150

Turn-Taking in English and Japanese

and attempting to persuade not only their interlocutors but also the TV audience. They correct the previous speaker's utterances or disagree with the previous speaker, interrupting their interlocutors to present their own ideas eagerly but politely. In order to support their own claims, they offer evidence in the fonn of examples or past incidents. These instances show that the typical tum-taking patterns in Japanese political news interviews can often be diverted for interactional and situational reasons. This is especially true with respect to the roles that each participant plays in the institutional setting of political news interviews, i.e. moderators as clarifiers, debate-facilitators, and time-keepers, and guest politicians as defenders, presenters, and persuaders.

6.1.2.3 No Speaker Changes at CTRPs Speaker changes at non-CTRPs are one group of divergent instances between CTRPs and speaker changes. The other kind of divergent instances between CTRPs and speaker changes is no speaker changes at CTRPs, i.e. the same speaker continues his/her talk over a CTRP. In this section, the instances of no speaker changes over a CTRP are examined qualitatively, as to why speaker changes do not occur at some CTRPs, i.e. why the same speaker continues talking over a CTRP. The reason why the same speaker continues over a CTRP seems to depend on the roles that each participant plays in the political news interview. Namely, the moderator keeps talking over CTRPs; (1) to give a backcbannel to one politician and ask the other a question and (2) to elabomte upon his own questions. Politicians continue talking over CTRPs to elabomte their claims by giving supportive evidence in the fonn of reasons, examples, and explanations. Now, let us examine each instance. First, the modemtor in the data of Japanese political news interviews gives a backchannel response to one politician to acknowledge his response and then asks the other politician a question, continuing his talk over a CTRP. The following is an example of the modemtor acknowledging a politician's response in line 2 and asking the other politician the same question in line 3. Prior to the sequence, the guest politician, Koizumi, compared the Japanese current economy to the weather. The analysis p~int of the CTRP is marked with '#'. [Excerpt 7: Moderator's giving backchannel and asking a question] I Koiz: makkum ni nacchau. to become dark 2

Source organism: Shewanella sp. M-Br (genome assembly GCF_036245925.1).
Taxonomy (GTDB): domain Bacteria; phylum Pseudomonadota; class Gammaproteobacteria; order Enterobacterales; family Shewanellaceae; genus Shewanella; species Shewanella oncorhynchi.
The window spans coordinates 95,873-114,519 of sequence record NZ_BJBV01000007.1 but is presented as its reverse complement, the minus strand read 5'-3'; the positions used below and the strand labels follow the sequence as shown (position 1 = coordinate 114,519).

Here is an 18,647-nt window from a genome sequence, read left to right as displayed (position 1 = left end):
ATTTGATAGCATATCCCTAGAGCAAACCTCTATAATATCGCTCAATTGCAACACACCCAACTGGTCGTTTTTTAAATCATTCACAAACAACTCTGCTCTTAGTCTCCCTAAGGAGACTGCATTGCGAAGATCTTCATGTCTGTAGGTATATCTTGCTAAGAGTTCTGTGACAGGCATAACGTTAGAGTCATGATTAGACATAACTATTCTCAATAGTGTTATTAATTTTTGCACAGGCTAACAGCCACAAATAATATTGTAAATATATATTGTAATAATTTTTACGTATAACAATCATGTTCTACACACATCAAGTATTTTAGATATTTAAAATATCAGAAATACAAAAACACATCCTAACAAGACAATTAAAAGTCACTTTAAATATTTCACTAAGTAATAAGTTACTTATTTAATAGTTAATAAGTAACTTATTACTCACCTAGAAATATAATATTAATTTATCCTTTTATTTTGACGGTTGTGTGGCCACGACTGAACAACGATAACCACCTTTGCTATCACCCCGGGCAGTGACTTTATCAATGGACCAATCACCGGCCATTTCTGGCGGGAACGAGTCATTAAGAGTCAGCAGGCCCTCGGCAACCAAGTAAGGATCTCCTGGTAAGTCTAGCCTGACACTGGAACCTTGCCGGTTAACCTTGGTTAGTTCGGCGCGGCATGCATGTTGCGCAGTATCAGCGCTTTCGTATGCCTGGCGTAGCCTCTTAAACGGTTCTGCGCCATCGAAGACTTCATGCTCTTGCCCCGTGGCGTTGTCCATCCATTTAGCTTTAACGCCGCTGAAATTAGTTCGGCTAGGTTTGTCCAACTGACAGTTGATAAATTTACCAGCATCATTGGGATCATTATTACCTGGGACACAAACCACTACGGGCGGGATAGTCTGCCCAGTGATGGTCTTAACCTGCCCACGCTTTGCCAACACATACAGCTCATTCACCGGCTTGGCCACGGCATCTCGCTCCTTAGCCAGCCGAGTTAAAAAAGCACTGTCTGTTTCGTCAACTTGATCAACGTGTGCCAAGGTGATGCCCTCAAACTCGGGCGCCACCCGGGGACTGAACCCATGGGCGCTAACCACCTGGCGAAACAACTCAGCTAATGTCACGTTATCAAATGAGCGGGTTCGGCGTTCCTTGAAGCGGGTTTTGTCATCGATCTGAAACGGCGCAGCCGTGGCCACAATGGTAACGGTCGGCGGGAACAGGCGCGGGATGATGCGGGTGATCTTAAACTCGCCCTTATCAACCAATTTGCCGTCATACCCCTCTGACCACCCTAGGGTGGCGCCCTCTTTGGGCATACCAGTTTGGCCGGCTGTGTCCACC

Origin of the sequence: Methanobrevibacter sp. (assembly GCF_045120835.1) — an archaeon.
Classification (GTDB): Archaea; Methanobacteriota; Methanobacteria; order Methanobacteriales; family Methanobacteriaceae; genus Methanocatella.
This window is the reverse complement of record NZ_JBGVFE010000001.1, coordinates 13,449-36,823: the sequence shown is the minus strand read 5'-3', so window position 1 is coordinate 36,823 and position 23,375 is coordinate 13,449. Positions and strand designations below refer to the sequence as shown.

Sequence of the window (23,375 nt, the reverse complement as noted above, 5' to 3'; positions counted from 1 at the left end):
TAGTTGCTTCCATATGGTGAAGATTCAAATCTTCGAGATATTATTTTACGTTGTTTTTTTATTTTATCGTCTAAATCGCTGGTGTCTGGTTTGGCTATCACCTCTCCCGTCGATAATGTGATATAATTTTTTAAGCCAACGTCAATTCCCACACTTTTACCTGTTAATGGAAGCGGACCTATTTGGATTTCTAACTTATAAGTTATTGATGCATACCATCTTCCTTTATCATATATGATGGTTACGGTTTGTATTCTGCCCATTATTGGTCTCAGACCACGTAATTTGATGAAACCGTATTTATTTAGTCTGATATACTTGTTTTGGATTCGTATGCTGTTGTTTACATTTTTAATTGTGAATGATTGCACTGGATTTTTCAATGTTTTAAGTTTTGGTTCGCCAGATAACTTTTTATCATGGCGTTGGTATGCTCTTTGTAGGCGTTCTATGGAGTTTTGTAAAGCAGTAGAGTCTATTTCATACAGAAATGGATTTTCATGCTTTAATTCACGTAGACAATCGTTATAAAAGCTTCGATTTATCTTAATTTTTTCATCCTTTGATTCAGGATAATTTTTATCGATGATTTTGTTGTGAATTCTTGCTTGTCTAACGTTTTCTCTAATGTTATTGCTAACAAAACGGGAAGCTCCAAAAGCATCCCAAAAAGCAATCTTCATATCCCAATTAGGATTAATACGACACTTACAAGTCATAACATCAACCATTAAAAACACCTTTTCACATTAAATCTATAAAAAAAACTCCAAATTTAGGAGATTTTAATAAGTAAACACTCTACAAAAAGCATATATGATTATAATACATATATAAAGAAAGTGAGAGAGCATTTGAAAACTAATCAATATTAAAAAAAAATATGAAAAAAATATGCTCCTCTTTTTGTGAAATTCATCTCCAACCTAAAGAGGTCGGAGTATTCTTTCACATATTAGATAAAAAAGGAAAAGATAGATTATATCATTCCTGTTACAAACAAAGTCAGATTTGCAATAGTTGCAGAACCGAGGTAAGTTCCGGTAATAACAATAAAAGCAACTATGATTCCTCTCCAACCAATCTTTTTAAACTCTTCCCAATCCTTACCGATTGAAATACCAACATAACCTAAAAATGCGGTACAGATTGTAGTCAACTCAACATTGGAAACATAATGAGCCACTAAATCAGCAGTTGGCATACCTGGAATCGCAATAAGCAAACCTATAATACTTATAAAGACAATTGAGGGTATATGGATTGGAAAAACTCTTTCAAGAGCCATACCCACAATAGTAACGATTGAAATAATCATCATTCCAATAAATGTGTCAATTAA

Mod:

attu naruhodo. # oh I see

Turn-Taking in Japanese Political News Interviews ->

Hashimoto san ikaga desu ka? Mr. how be Q

3

[Translation] I 2 -> 3

151

Koizumi: Moderator:

It (Japanese economy) will be very dark. Oh, I see. # How about you, Mr. Hashimoto?

In line 2, the moderator acknowledges Koizumi's response, and then a CTRP appears. However, he continues talking over the CTRP, asking the other politician, Hashimoto, the same question in line 3. In the data, after a politician responds to the moderator's question, the moderator acknowledges it, ending a turn sequence of the moderator's question, the politician's response, and the moderator's acknowledgement. The moderator then allocates a turn to the other politician, which opens another turn sequence. A CTRP appears between the two tum sequences of the moderator's acknowledgment and a question to the other politician. Thus, the moderator's acknowledgment and subsequent question over a CTRP can function to connect one turn sequence with another. Secondly, the moderator continues his talk over a CTRP when his question tum includes another question or statement and becomes a multi-unit question turn. Let us take a look at an example. The following sequence occurs when a guest politician, Koizumi, responds to the moderator's question in line 1. [Excerpt 8: Moderator's multi: unit turn question] 1 Koiz: yame-yannakat tara kakumeitekina henka ni nari stop- without if revolutionary change to be masen. Neg 2

->

3

Mod:

Hashimoto san do Mr. how

deshou? # be

=kore yaranakat tara nihon no keizai yokunara this without if Japan of economy improve nai to iun desu ga, Neg QP say be SP

[Translation] I 2

Koizumi: Moderator:

Ifwe don't do it (the reform), it (the Japanese economy) will not improve drastically. Mr. Hashimoto, how about you?#

152 ->